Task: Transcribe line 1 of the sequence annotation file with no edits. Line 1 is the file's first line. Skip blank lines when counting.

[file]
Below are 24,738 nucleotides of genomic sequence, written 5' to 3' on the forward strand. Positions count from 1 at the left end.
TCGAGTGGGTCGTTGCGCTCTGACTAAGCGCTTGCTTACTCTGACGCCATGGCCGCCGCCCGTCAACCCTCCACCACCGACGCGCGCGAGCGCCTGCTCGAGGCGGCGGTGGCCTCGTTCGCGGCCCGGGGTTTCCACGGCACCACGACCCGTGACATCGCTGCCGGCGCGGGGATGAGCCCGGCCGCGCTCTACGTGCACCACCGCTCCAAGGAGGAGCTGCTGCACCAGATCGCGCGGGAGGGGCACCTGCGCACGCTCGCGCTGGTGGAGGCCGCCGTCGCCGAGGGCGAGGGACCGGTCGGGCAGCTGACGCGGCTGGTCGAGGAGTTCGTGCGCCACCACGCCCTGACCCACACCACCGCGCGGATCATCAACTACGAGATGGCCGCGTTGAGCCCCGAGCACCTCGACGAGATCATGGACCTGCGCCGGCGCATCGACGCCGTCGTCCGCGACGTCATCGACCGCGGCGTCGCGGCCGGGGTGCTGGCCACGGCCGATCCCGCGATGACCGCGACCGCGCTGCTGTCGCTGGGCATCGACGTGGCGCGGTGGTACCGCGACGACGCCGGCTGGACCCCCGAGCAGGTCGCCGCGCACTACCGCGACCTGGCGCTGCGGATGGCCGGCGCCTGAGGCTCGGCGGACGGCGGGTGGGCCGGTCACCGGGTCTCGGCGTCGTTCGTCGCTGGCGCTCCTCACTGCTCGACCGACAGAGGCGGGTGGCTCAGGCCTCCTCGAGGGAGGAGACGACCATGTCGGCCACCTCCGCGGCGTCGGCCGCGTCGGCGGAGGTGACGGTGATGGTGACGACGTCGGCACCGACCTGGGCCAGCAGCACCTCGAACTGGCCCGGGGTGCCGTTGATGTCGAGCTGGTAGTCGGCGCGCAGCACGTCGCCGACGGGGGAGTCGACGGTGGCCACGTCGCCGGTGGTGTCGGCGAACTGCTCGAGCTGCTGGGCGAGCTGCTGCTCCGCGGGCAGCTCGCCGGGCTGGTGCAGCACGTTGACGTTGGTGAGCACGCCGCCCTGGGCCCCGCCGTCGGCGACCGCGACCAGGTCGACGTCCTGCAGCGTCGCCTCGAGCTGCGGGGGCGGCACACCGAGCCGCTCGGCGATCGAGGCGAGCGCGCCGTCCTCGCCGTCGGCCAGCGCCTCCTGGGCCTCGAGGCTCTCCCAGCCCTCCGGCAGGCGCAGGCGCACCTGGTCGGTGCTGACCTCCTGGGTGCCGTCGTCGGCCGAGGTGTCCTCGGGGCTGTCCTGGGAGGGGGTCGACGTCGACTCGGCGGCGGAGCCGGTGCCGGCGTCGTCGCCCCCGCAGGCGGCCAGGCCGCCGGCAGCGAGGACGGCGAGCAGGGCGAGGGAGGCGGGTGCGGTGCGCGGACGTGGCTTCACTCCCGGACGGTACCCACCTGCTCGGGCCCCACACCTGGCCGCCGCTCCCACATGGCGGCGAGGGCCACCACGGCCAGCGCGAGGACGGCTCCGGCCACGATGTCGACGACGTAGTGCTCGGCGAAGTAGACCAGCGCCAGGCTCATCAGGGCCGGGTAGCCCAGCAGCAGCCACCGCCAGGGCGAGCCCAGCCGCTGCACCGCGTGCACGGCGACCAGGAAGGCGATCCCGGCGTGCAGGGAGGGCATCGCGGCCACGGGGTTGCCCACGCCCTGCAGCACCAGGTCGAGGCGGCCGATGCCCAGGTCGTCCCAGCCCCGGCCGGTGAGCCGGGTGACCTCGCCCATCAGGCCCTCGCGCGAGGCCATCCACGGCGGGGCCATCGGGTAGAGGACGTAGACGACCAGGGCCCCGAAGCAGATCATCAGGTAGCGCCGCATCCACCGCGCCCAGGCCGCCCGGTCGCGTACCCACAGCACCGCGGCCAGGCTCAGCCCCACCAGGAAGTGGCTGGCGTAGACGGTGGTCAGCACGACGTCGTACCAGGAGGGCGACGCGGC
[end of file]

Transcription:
Below are 24,738 nucleotides of genomic sequence, written 5' to 3' on the forward strand. Positions count from 1 at the left end.